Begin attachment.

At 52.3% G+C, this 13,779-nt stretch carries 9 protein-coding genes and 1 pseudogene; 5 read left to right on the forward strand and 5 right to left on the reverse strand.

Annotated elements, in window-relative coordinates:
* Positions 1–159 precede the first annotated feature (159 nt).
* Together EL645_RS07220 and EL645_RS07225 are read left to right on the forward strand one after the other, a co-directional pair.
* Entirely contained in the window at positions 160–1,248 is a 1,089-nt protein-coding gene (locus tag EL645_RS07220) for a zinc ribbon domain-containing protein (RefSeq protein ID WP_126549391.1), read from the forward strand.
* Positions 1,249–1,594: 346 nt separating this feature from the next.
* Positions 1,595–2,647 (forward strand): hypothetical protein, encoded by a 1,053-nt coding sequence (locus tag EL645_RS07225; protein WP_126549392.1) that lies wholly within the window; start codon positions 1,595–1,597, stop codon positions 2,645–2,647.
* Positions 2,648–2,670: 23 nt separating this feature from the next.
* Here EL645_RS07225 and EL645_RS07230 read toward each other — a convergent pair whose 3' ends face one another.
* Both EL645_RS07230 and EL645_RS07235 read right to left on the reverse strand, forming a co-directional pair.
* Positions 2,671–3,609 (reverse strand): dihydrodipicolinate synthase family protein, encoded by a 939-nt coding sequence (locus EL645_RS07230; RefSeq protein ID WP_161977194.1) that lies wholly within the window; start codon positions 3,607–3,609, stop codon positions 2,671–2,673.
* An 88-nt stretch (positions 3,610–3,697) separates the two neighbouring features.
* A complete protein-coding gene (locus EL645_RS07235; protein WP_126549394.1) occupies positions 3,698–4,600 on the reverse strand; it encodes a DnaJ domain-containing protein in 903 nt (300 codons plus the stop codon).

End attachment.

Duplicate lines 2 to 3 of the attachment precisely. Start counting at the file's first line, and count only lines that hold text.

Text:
Annotated elements, in window-relative coordinates:
* Positions 1–159 precede the first annotated feature (159 nt).